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Journal Article

Seasonal to interannual Arctic sea ice predictability in current global climate models


Matei,  Daniela       
Director’s Research Group OES, The Ocean in the Earth System, MPI for Meteorology, Max Planck Society;

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Tietsche, S., Day, J. J., Guemas, V., Hurlin, W. J., Keeley, S. P. E., Matei, D., et al. (2014). Seasonal to interannual Arctic sea ice predictability in current global climate models. Geophysical Research Letters, 41, 1035-1043. doi:10.1002/2013GL058755.

Cite as: https://hdl.handle.net/11858/00-001M-0000-0019-11E7-A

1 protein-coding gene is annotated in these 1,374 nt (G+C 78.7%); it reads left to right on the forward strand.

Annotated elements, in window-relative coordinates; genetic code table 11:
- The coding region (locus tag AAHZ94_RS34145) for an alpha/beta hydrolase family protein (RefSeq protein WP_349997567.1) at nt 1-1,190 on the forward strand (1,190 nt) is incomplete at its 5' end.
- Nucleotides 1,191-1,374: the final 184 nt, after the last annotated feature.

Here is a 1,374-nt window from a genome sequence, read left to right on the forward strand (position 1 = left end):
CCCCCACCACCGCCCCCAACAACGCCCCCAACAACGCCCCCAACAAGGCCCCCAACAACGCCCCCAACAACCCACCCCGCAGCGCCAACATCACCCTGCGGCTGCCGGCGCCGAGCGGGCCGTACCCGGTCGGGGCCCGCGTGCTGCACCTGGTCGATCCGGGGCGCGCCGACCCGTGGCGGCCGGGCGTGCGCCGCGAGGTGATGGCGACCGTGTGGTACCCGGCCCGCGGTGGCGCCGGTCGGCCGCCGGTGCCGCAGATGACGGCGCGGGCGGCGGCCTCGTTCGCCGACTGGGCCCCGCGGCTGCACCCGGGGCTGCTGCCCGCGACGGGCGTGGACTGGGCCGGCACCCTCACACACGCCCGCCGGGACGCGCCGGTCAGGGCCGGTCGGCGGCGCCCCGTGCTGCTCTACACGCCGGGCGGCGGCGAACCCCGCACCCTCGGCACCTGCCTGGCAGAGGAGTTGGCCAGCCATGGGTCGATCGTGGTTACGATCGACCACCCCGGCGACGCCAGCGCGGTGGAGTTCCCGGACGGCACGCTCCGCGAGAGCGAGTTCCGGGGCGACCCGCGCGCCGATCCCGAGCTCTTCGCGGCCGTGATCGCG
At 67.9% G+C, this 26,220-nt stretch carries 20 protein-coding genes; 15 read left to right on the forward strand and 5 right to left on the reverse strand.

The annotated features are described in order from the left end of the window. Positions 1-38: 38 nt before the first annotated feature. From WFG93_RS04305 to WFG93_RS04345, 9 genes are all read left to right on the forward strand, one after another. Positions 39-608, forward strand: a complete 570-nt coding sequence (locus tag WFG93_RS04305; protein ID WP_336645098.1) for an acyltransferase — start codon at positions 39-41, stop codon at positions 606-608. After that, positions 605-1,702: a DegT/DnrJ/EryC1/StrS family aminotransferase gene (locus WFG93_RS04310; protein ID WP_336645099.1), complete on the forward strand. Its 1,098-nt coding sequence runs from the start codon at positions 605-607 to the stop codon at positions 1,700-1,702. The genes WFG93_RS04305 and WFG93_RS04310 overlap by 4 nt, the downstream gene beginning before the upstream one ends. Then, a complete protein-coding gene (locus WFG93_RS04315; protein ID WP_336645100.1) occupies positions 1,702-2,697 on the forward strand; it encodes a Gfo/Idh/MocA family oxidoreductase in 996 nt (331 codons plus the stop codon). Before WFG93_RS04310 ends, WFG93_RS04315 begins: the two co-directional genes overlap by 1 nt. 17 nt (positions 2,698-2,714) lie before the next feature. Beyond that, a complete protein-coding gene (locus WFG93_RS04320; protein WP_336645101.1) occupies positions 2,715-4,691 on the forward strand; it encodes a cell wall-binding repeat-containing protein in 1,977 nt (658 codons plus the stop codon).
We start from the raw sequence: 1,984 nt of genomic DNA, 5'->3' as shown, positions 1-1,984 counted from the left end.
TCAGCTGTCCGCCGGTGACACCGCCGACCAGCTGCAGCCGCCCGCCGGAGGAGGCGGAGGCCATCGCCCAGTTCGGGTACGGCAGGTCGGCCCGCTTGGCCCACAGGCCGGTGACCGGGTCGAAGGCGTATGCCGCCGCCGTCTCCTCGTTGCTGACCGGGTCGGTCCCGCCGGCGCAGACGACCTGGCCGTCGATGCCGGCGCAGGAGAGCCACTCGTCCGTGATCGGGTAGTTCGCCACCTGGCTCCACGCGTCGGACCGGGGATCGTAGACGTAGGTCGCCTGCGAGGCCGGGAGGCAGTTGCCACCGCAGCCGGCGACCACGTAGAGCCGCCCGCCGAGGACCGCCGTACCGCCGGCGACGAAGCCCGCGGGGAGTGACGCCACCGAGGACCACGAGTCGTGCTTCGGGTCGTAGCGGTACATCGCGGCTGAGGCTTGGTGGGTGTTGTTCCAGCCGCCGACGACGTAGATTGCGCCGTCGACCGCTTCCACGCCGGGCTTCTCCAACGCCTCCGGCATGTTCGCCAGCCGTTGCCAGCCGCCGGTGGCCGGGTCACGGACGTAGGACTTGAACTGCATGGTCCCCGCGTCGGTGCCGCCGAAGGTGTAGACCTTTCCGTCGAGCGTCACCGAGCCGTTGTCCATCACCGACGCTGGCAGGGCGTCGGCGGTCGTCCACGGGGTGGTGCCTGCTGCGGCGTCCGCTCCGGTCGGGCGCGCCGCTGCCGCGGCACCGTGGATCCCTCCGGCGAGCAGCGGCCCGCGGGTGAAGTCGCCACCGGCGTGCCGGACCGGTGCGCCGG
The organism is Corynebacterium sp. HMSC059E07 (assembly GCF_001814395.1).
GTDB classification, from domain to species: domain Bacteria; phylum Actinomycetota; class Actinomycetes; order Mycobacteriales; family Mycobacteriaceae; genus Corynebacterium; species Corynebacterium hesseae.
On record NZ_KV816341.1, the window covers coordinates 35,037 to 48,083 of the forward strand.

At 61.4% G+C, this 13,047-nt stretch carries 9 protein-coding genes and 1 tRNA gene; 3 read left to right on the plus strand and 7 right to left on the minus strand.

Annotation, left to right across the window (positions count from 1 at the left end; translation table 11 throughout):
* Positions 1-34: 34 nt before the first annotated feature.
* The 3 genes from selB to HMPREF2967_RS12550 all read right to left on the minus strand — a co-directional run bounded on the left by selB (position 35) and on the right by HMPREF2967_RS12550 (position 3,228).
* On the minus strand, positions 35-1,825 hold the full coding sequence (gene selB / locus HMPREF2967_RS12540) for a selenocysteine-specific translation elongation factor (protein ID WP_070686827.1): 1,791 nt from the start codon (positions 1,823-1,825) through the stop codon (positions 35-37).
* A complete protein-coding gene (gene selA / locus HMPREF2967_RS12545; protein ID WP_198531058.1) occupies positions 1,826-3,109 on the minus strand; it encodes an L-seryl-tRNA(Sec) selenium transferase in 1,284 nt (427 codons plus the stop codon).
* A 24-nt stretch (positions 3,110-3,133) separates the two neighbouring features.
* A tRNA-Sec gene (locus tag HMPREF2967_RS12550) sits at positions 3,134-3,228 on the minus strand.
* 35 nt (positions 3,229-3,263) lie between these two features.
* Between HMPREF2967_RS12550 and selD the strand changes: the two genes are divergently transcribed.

We establish the first intermodel comparison of seasonal to interannual predictability of present-day Arctic climate by performing coordinated sets of idealized ensemble predictions with four state-of-the-art global climate models. For Arctic sea ice extent and volume, there is potential predictive skill for lead times of up to 3 years, and potential prediction errors have similar growth rates and magnitudes across the models. Spatial patterns of potential prediction errors differ substantially between the models, but some features are robust. Sea ice concentration errors are largest in the marginal ice zone, and in winter they are almost zero away from the ice edge. Sea ice thickness errors are amplified along the coasts of the Arctic Ocean, an effect that is dominated by sea ice advection. These results give an upper bound on the ability of current global climate models to predict important aspects of Arctic climate.